| Second Thoughts |

Who We Really Are

The most important thing is how you live your life, not how big your funeral will be


What is left to say about Rav Chaim Kanievsky ztz”l that has not already been said?

Even two weeks after his death, it still remains remarkable that over a half-million mourners attended the funeral of this humble man who was not a head of state, or a famous celebrity, or a renowned politician, but one whose only desire was to continue learning — and living — Torah every possible moment of every day. So universal was the love and reverence for him that the proceedings were front-page news even in secular papers, and were carried by all Israeli radio and TV networks. An avowedly secular writer, who admitted that the word kadosh/holy had no meaning for him, wrote that simply watching this man interact with those seeking his advice and his blessing helped him understand the meaning of kadosh.

The genuineness of this overwhelming response is an indication of what Jews are really made of. No matter how distant we seem to be from G-d and Torah, deep down within each Jew there glows an eternal flame that is brightened by an encounter with purity, holiness, and an unbounded love for Jews of all kinds.

Such was the life of Rav Chaim Kanievsky; it rekindled our true inner selves, and reminded us of who we really are.

In the midst of the strife and resentments between chareidim and non-chareidim, he succeeded in uniting everyone: shtreimels, kippot serugot, kapotehs, caftans, sport jackets — all were present in tribute to a man for whom material things meant nothing, who lived a simple life in a tiny apartment, and who was a walking embodiment of the Shulchan Aruch and of the Torah. It is said that he was handed a Chumash at age three, and never let go of its infinite iterations for the next 91 years.

But I come not to gild the lily and to heap superfluous praise on a life that transcends all praise. Rather, it is to remind ourselves of an obvious idea:If the masses of Jews respond positively to that which is truly genuine and noble in one’s service of G-d and fellow man, then it is the sacred obligation of every observant Jew — chareidi, kippah serugah, chassidic, yeshivish, modern — to conduct his own life, as far as possible, in a truly genuine and noble way in the service of G-d and fellow man. To do so is to create a kiddush Hashem, sanctification of G-d’s Name, of which there is no greater mitzvah — for people will say in admiration: See how this ben Torah conducts himself, see how G-d’s Torah creates such model human beings. To do the opposite is to create a chillul Hashem, a desecration of G-d’s Name, of which there is no greater transgression — for then people will say with disdain: See how this ben Torah conducts himself; does the Torah create such ignoble and insensitive human beings?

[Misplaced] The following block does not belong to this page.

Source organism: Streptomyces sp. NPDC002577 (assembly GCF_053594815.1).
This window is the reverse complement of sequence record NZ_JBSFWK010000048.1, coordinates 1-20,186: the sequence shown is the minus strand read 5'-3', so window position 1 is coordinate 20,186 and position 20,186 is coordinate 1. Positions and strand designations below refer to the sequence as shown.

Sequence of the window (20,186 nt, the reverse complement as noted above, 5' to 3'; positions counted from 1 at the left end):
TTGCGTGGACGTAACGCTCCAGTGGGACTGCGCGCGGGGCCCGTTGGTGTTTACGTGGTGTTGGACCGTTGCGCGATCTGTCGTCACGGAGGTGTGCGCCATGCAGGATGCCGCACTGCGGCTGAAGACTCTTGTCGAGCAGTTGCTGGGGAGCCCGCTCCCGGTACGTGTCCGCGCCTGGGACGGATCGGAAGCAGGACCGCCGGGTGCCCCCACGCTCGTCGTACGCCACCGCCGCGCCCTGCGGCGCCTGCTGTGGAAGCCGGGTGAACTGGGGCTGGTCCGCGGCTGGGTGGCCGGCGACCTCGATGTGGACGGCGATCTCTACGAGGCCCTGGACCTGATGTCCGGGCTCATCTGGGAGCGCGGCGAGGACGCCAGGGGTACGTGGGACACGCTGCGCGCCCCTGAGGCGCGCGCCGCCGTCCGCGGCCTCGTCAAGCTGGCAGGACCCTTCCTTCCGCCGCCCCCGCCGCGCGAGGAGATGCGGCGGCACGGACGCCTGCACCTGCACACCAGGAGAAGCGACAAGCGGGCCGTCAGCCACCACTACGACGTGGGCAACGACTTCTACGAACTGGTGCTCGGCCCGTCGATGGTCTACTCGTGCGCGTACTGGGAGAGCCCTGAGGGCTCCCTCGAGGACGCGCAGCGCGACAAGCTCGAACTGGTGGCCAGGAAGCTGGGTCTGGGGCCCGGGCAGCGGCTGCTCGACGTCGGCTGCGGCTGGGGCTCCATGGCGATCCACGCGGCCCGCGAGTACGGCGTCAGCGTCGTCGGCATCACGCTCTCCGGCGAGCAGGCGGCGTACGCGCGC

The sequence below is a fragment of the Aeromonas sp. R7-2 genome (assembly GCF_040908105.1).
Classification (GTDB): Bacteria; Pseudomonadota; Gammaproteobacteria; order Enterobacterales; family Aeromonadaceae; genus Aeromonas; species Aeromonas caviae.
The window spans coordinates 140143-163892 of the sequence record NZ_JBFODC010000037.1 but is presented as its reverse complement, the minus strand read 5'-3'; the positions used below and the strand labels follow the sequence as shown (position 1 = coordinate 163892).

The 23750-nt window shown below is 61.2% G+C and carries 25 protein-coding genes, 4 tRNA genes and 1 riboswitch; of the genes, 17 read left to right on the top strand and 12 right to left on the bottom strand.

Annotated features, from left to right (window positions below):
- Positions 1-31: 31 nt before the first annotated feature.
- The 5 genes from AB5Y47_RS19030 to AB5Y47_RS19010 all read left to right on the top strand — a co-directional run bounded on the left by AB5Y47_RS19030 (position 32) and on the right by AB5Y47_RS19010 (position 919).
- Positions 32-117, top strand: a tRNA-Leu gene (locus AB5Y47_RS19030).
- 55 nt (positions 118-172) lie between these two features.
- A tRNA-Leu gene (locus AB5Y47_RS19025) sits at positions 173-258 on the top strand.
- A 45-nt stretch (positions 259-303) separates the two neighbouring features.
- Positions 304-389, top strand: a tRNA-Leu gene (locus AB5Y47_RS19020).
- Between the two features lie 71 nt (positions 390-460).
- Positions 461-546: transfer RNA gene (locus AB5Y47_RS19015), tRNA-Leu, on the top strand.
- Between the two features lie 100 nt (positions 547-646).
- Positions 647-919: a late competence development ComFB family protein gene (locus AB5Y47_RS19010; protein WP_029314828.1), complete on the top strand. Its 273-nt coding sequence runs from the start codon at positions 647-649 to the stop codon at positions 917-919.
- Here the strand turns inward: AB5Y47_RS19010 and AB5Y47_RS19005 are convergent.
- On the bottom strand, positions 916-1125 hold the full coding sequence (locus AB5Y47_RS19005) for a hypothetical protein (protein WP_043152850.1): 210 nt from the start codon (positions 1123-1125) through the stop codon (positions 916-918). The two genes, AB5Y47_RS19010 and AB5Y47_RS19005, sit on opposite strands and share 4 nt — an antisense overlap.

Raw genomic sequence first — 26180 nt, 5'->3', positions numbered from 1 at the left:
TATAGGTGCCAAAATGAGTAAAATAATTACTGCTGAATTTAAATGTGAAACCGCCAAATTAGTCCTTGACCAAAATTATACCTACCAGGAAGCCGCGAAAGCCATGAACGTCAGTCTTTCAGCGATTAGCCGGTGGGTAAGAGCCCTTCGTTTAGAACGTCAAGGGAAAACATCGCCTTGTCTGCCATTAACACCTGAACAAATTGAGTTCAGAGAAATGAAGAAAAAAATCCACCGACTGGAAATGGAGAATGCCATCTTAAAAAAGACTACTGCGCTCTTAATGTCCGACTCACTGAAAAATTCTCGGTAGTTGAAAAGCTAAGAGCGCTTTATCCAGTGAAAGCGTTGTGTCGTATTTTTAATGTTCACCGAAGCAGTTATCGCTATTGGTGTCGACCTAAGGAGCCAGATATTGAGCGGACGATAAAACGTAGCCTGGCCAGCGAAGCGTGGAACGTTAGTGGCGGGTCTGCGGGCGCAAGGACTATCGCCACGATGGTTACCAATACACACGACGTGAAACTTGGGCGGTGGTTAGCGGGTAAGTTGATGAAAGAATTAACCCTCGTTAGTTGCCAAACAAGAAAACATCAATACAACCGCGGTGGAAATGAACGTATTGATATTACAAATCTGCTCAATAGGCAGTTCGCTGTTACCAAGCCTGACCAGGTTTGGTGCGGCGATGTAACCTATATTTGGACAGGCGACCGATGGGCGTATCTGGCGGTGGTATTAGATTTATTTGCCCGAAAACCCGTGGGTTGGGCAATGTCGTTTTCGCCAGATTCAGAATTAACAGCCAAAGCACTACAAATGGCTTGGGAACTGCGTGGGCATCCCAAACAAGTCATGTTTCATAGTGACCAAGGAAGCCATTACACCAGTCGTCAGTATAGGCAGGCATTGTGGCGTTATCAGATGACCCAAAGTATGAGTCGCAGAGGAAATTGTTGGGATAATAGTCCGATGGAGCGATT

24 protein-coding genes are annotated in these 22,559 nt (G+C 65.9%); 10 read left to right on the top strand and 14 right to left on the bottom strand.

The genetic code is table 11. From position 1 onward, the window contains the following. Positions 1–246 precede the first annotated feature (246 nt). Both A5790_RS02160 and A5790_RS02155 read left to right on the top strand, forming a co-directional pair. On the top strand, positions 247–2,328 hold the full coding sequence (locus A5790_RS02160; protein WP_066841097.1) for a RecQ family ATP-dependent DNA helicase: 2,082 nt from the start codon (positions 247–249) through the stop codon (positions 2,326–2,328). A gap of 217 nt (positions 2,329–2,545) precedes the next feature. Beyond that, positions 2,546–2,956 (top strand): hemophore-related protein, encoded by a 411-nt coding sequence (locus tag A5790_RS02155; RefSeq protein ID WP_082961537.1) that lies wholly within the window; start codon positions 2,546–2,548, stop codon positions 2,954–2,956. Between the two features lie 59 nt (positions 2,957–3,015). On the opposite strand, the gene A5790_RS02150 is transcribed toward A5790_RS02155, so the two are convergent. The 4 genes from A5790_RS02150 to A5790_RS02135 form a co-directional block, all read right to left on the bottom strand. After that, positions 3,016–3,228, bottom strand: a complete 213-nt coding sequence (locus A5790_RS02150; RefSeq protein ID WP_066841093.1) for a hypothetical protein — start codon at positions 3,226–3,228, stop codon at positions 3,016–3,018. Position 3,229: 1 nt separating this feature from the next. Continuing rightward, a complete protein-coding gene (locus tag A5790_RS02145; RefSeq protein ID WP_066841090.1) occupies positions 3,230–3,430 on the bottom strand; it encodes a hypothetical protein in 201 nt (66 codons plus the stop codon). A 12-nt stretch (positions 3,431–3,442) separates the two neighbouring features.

Simply put, in the classic example of the mussar movement: A pious Jew who in his enthusiasm is running to do a mitzvah, and in so doing knocks over everyone in his path, is doing the reverse of a mitzvah.

A taxi driver, clearly not observant, was awed by the sheer numbers attending the funeral. “I’ll be lucky to have ten people at my own funeral,” he lamented.

Trying to comfort him, I replied: “If you live your life with honesty, and without offending your fellow man and without insulting G-d and His Torah, and you sincerely try to study and observe Torah as best you can, that puts you on the right path. The most important thing is how you live your life, not how big your funeral will be.” He was silent, looked straight ahead, and did not respond.

Whether my words penetrated, I do not know. But one overarching fact is clear: A person is judged by whom he admires. The measure of our Jewishness is to ask ourselves whom we admire most: a rock star, a top athlete, a Hollywood actor — or someone like Rav Chaim. This month the legendary Yiddishe neshamah rose to the surface for a brief shining moment, and demonstrated whom we really admire and who we really are.

We cannot all be a Rav Chaim Kanievsky, whose model animated and vitalized the multitudes, but we can all be Jews whose behavior during the course of any given day can affect the attitudes of dozens of people who cross our paths. Even if we positively affect just one person, it is as if we affected multitudes. (Cf. Sanhedrin 37a: “He who sustains one life has sustained an entire world.”)

This is a monumental responsibility: the elevation or the desecration of the immortal Name of G-d. That it rests in our very mortal hands is awe-inspiring. And that Rav Chaim reminds us of this is the lasting tribute to him.


(Originally featured in Mishpacha, Issue 906)

Oops! We could not locate your form.